Bright lights, big city… magic spells, witchcraft, wizardry, fairies, devilry, and more. Urban living, at least in fantasy fiction, is full of both magical wonder and dark enchantment. Street kids may have supernatural beings to protect them or have such powers themselves. Brujeria may be part of your way of life. Crimes can be caused (and solved) with occult arts and even a losing sports team’s “curse” can be lifted with wizardry. And be careful of what cab you call – it might take you on a journey beyond belief! Some of the best stories of urban enchantment from the last few years is gathered in one volume full of hex appeal and arcane arts.
There are two kinds of anthologies.
The first kind is when a bunch of authors get together to weave new tales around a given theme. The upcoming Rogues, edited by George R. R. Martin, is one of those. The second kind is simply a collection of previously published short-stories linked together only by an introduction.
This is the later.
The stories contained within have been published over the past dozen years or so, dating as far back as 2002. None of the stories were written for this collection. If you’re curious about what stories are included, check out this Good Read post. Given that all of these stories are reprints, if you’re a collector of anthologies and/or you’re wanting to pick this up for given author, I’d definitely check the link provided to make sure you aren’t picking up something you might already own.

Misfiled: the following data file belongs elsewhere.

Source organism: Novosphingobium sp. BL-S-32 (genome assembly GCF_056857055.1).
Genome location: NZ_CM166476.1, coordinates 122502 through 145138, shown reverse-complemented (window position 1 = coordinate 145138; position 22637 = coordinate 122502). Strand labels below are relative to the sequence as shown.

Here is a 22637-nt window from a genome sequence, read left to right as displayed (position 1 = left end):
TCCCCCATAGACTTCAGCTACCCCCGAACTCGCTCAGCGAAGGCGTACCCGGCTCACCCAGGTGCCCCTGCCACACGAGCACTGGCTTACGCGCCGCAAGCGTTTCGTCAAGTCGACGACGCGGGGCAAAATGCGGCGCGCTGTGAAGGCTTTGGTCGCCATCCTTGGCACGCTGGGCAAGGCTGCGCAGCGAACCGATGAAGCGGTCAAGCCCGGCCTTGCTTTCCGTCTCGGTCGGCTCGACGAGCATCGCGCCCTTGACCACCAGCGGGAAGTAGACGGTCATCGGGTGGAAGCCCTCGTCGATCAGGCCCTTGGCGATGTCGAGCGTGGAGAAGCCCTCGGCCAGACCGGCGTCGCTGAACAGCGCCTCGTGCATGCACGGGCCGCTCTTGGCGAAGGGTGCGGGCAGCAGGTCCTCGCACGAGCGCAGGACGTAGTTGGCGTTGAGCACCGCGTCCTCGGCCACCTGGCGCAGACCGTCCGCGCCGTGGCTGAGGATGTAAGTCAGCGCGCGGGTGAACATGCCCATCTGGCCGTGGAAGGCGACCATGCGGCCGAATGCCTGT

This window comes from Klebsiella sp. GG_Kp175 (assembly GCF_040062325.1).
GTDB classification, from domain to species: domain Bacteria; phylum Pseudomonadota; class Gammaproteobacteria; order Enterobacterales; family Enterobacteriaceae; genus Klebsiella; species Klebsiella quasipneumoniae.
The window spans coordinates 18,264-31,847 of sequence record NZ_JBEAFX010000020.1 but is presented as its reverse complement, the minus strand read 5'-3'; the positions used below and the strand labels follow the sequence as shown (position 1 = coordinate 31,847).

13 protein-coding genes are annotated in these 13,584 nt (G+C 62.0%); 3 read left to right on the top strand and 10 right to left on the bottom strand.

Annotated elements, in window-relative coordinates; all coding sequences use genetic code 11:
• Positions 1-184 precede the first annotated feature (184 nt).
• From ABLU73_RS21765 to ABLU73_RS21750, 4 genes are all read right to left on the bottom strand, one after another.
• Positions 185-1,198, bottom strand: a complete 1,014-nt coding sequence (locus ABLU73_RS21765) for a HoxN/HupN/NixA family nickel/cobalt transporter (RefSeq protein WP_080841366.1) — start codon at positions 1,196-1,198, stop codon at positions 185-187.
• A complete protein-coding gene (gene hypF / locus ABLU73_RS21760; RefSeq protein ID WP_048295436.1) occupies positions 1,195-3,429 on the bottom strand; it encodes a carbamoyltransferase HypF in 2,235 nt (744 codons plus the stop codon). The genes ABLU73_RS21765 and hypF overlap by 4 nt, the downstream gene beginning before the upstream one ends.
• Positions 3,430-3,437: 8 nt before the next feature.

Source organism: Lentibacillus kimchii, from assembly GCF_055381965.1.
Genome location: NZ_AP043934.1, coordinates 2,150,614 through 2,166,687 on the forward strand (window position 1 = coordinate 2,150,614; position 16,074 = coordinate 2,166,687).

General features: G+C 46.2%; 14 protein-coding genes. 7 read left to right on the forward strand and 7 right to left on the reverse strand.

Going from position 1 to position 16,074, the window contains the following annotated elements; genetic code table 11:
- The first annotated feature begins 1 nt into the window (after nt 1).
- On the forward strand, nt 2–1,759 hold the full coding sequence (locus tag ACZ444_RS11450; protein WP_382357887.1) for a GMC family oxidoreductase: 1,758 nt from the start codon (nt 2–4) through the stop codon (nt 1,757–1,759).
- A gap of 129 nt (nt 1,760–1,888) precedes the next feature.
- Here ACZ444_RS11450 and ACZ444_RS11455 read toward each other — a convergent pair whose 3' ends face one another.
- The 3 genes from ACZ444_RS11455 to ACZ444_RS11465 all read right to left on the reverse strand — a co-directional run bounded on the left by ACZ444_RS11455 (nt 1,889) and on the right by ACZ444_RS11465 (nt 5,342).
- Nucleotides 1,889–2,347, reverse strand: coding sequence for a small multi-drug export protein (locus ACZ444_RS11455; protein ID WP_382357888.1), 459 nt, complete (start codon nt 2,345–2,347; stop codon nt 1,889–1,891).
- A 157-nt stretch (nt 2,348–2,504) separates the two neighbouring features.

Honestly, something like this is difficult to review. Reviewing 21 stories doesn’t really make a lot of sense. Some are better than others and some will interest you more than others. Some stories the magic mixes with the mundane more and some there is a greater sense of parallel worlds. It’s an anthology and the variety of the stories does at least make a decent representation of the variety that the genre can provide.
The one thing I feel like I can review is the introduction: the editor provides a short piece about what they were trying to accomplish. Unfortunately, I don’t think it really adds much to the volume. It doesn’t really provide any insights to the genre, it’s feels like it’s more explaining what Urban Fantasy is. That would be great, except for one thing: this is a collection of Urban Fantasy short stories. These stories aren’t united by theme, they’re united by genre. People picking this up are probably already going to know what Urban Fantasy is and don’t need it explained to them. It’s an explanation that might be better suited for an anthology united by theme that crosses genre, where you have decent odds that it would be new to at least some of the readers who might have picked it up because it contained a story by that science-fiction author that they love. In other words, you can skip the introduction and not really miss anything.
As for a recommendation? If you’re looking for some new Urban Fantasy authors to read, or want to dip your toes in the genre, this is worth a pick up, either from the library or maybe the Kindle edition (I do think the $13+ price tag is a bit pricey given that there is no real new content here) If you’re looking for new short stories, you’re going to want to keep looking.
Recommendation: Borrow It
Available: May 7th